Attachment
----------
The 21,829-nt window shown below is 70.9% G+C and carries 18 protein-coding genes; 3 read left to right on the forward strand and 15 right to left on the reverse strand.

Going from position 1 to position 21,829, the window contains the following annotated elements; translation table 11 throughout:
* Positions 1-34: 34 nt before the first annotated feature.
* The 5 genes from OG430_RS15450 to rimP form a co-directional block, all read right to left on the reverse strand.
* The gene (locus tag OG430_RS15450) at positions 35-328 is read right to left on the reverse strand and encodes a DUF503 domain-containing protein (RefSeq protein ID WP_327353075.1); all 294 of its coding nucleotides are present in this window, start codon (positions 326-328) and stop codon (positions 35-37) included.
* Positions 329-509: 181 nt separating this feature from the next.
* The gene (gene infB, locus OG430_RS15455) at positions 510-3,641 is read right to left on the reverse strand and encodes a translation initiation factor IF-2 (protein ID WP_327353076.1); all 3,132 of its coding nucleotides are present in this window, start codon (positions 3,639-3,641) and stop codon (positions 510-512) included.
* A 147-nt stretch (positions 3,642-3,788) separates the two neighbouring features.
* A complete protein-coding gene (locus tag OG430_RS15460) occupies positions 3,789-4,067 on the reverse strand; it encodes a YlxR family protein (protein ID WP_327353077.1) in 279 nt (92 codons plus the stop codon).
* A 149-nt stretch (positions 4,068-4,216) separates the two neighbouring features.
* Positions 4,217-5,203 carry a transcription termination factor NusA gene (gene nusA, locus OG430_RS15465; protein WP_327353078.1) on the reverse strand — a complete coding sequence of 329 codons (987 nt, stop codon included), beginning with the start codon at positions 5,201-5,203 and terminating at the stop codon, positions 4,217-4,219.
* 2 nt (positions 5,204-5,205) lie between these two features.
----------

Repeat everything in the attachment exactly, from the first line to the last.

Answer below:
The 21,829-nt window shown below is 70.9% G+C and carries 18 protein-coding genes; 3 read left to right on the forward strand and 15 right to left on the reverse strand.

Going from position 1 to position 21,829, the window contains the following annotated elements; translation table 11 throughout:
* Positions 1-34: 34 nt before the first annotated feature.
* The 5 genes from OG430_RS15450 to rimP form a co-directional block, all read right to left on the reverse strand.
* The gene (locus tag OG430_RS15450) at positions 35-328 is read right to left on the reverse strand and encodes a DUF503 domain-containing protein (RefSeq protein ID WP_327353075.1); all 294 of its coding nucleotides are present in this window, start codon (positions 326-328) and stop codon (positions 35-37) included.
* Positions 329-509: 181 nt separating this feature from the next.
* The gene (gene infB, locus OG430_RS15455) at positions 510-3,641 is read right to left on the reverse strand and encodes a translation initiation factor IF-2 (protein ID WP_327353076.1); all 3,132 of its coding nucleotides are present in this window, start codon (positions 3,639-3,641) and stop codon (positions 510-512) included.
* A 147-nt stretch (positions 3,642-3,788) separates the two neighbouring features.
* A complete protein-coding gene (locus tag OG430_RS15460) occupies positions 3,789-4,067 on the reverse strand; it encodes a YlxR family protein (protein ID WP_327353077.1) in 279 nt (92 codons plus the stop codon).
* A 149-nt stretch (positions 4,068-4,216) separates the two neighbouring features.
* Positions 4,217-5,203 carry a transcription termination factor NusA gene (gene nusA, locus OG430_RS15465; protein WP_327353078.1) on the reverse strand — a complete coding sequence of 329 codons (987 nt, stop codon included), beginning with the start codon at positions 5,201-5,203 and terminating at the stop codon, positions 4,217-4,219.
* 2 nt (positions 5,204-5,205) lie between these two features.